When I rebuilt my motor, I safety wired the appropriate bolts the way the aviation guys do it. Whoever had it apart before had just looped some copper wire through the bolt heads, which I don't think was doing any good at all. I've seen it done a number of different ways, but I think the way below is the only way you'll really stop the bolts from turning.
How was it done at the Ford factory? What is really "correct"?
None of the above that I have ever see. On the production line I don't think there would have been enough time to get too fancy. It was just a single wire run from bolt to bolt. The rear ends I have pulled down had heavy wire locking groups of bolts together rather then one continues wire (they may have been apart at some time). Model A's were done the same way except the rear end dify wire ran all the way around.
So you need to make Z's, not S's.
I safety-wired the little spigot plug on the bottom of my carburetor bowl and, as I didn't want to strip the threads on my oil plug (again) by over-tightening, I very carefully drilled the hex on the plug and safety-wired that too.
I was taught that safety wiring was done to stop bolts backing out rather than keeping tension on the heads. With a leverage of half the width of the bolt head, not much tension could be applied or maintained. The neat twisting done in aviation circles will reduce the amount of backing out a loose bolt can do.
Allan from down under.
My original, never been out of the car engine just had one length of what looked like copper wire looped through all the flywheel bolts. Nothing fancy. I remember it well because I took up the main bearings with the engine in the car, and that entailed removing one flywheel bolt to get the 3rd main out.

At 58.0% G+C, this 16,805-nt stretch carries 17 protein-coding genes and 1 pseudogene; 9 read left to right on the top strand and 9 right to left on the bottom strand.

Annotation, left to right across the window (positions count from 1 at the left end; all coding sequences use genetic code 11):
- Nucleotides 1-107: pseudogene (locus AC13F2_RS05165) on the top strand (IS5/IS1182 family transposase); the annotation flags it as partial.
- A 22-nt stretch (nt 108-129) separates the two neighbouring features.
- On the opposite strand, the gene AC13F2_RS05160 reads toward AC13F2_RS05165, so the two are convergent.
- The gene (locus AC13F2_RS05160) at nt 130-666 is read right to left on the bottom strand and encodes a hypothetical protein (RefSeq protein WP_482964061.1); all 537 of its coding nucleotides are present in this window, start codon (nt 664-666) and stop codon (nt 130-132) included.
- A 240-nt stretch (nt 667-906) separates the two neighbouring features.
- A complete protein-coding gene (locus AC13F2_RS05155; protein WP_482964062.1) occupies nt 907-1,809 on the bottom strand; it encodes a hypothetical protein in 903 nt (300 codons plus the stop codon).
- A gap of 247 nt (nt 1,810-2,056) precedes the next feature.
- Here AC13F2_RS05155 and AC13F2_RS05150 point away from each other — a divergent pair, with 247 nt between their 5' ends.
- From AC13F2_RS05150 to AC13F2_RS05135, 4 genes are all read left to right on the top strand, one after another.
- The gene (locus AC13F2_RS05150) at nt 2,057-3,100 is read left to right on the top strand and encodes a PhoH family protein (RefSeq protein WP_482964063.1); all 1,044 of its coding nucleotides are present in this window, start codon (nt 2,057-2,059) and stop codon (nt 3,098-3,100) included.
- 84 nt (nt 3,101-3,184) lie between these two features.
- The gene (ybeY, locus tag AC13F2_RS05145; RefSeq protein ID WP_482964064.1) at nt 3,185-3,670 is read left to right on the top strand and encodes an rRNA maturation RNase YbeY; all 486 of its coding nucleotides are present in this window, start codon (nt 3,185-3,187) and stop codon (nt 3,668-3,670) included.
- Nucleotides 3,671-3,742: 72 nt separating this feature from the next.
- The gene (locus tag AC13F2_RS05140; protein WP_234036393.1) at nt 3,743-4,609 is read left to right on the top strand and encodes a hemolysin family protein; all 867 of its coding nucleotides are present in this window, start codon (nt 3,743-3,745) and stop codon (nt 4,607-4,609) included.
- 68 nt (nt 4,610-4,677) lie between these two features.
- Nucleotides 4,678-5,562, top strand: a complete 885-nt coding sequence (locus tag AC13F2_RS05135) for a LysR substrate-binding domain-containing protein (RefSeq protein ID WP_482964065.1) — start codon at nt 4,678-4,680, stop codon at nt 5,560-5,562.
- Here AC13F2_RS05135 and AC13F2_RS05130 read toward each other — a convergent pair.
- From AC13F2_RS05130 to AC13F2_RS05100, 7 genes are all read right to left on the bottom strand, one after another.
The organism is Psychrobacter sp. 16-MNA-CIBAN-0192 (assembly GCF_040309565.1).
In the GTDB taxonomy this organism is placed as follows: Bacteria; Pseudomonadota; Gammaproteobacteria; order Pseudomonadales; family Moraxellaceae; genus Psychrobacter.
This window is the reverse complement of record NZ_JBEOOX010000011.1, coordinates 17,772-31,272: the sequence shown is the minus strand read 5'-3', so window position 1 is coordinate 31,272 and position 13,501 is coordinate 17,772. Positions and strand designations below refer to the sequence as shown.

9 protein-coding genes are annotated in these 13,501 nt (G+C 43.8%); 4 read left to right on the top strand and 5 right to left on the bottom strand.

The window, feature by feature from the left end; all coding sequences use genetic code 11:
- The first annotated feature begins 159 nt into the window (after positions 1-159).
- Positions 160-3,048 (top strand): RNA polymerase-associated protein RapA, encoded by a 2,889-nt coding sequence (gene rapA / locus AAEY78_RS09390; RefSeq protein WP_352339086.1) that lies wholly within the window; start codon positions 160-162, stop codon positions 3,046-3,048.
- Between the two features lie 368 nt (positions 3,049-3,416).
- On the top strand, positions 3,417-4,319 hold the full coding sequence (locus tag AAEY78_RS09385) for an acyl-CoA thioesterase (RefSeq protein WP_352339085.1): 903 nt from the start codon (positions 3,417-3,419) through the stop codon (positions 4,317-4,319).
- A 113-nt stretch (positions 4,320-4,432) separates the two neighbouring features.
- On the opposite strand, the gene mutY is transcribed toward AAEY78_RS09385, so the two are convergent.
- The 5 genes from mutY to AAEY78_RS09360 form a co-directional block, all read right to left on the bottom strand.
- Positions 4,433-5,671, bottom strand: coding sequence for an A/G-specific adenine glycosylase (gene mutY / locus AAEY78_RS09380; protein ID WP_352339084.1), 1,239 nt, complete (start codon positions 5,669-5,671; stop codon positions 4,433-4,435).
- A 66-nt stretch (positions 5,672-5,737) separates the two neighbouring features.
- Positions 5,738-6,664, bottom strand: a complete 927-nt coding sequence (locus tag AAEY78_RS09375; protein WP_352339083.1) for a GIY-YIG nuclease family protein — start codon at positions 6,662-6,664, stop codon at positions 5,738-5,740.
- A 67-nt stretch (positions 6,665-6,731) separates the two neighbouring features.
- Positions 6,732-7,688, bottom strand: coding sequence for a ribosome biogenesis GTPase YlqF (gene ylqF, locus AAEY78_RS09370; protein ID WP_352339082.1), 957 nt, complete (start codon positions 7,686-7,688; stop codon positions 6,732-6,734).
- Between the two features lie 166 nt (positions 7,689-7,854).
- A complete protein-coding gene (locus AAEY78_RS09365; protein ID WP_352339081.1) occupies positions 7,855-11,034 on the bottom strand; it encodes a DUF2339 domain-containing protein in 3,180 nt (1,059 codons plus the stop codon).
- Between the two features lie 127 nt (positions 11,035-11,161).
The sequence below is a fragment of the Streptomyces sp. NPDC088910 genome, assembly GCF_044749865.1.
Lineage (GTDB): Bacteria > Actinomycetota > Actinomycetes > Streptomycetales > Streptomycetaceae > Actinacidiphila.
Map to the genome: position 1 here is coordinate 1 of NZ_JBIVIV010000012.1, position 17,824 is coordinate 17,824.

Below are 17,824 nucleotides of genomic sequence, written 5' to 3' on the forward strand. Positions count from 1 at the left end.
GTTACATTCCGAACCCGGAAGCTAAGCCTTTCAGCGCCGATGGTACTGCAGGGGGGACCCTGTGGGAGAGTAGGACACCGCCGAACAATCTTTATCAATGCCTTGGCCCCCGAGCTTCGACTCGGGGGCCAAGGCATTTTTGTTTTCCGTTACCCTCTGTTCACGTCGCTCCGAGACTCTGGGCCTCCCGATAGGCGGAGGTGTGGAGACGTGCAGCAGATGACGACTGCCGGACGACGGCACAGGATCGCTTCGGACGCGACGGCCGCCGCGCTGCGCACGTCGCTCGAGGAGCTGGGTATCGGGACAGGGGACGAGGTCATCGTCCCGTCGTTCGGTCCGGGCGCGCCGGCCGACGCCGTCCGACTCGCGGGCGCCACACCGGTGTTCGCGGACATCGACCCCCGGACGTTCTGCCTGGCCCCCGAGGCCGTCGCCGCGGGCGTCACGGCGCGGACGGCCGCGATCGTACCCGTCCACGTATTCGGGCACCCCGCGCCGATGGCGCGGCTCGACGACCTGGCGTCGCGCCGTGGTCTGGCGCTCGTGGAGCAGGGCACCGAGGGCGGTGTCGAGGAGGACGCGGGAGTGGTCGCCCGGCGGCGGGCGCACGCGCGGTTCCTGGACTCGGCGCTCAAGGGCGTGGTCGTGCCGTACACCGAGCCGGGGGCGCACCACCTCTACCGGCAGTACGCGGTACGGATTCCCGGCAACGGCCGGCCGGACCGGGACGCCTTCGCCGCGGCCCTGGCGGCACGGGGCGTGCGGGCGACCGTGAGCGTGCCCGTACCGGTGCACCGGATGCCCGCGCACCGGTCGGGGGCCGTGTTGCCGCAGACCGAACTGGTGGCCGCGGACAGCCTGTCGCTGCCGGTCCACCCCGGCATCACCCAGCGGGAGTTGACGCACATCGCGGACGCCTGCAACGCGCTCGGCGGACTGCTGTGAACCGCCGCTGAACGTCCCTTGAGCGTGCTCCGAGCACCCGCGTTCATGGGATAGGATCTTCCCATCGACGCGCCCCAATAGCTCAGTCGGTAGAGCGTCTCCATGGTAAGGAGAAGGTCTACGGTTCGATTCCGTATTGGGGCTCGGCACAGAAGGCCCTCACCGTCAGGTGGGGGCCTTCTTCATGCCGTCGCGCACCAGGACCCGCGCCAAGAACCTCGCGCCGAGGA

Interesting. So the single copper wire that I thought was sloppy work was probably factory correct.
Copper wire may have been more expensive then, the same as it is today.
Henry would not have used a more expensive copper wire, unless he had a lot of wire surplus from some other use.
Maybe Henry owned one of the copper mines in the U.P. of Michigan...that way his copper would be cheap!
Safety wire pliers make quick work of the job.
Just opened up the rear end on a 25 touring that I am pretty sure has never been worked on and found the safety wiring as Mark described. Not copper but steel.
Recently, I had to go to three auto parts stores to find some safety wire, and it was made in China! I don't know how Ford did it, but I do it like Chris posted above.
The one flywheel that I had that had safety wire on the 16 magnet bolts had brass wire, looped all the way around, through all the bolt heads then twisted together, It was neatly done.
I read somewhere that Ford used brass rather than steel wire on internal components.
Ford used brass wire on internal components because it would be less prone to do any damage if it did get loose (meaning it wouldn't do any damage if it went thru the gears).
I have always used safety wire as shown in the picture at the beginning of this thread. I think Ford just strung wire more or less straight thru for a couple reasons. 1) It was quick. 2) I don't think the Ford safety wire was there to keep fasteners from getting loose. It was there to keep fasteners in place if they did get loose.
Most all the fasteners in a Model T that have safety wire should never come loose in service so long as they are properly torqued. The safety wire was probably more about saving money on costly repairs if someone on the production line occasionally didn't properly tighten a fastener here or there.
(The big exception is the studs on the front wishbone ball cap which absolutely require safety wire by their design)
Single strand safety wire is ok in this instance as the bolts are fairly close together. You should be able to get them all with less than two foot of wire. The wire should be routed in such a manner that pulling on any strand would apply tightening pressure to both bolts.
Those safety wire pliers are made in China now too and sold for about $12.95 at Harbor Freight.
They are an exact copy, but not quite as good.